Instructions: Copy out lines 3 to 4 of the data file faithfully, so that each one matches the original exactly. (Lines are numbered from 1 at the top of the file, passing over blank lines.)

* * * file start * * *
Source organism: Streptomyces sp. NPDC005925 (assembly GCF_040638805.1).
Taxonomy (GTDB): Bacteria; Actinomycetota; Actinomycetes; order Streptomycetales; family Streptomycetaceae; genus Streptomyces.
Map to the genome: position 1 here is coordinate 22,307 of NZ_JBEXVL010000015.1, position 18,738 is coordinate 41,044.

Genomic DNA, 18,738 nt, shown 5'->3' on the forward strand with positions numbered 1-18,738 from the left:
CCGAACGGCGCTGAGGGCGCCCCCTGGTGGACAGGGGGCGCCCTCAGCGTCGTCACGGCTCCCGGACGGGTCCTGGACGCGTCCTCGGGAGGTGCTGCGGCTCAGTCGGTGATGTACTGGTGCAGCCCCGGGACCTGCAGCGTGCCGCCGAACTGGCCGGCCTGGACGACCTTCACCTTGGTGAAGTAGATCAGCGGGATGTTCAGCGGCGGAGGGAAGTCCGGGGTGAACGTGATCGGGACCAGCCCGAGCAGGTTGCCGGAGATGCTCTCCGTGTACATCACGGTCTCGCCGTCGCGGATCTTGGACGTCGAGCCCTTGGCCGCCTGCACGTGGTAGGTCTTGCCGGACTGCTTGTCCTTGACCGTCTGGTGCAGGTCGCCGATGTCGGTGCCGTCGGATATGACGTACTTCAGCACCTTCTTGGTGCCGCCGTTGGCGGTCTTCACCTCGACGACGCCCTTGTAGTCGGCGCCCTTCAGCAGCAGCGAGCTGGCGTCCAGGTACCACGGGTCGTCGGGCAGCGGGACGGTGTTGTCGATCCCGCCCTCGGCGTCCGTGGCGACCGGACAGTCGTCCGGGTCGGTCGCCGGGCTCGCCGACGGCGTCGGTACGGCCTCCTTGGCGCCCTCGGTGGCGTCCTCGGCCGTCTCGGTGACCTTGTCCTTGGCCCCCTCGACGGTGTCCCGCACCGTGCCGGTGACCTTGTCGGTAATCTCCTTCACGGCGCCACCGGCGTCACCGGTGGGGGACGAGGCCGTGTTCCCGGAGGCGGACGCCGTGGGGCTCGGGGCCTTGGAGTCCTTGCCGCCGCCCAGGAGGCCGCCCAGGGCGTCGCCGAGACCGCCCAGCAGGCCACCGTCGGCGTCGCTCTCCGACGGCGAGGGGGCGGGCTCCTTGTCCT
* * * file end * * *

Map to the genome: position 1 here is coordinate 22,307 of NZ_JBEXVL010000015.1, position 18,738 is coordinate 41,044.

Genomic DNA, 18,738 nt, shown 5'->3' on the forward strand with positions numbered 1-18,738 from the left: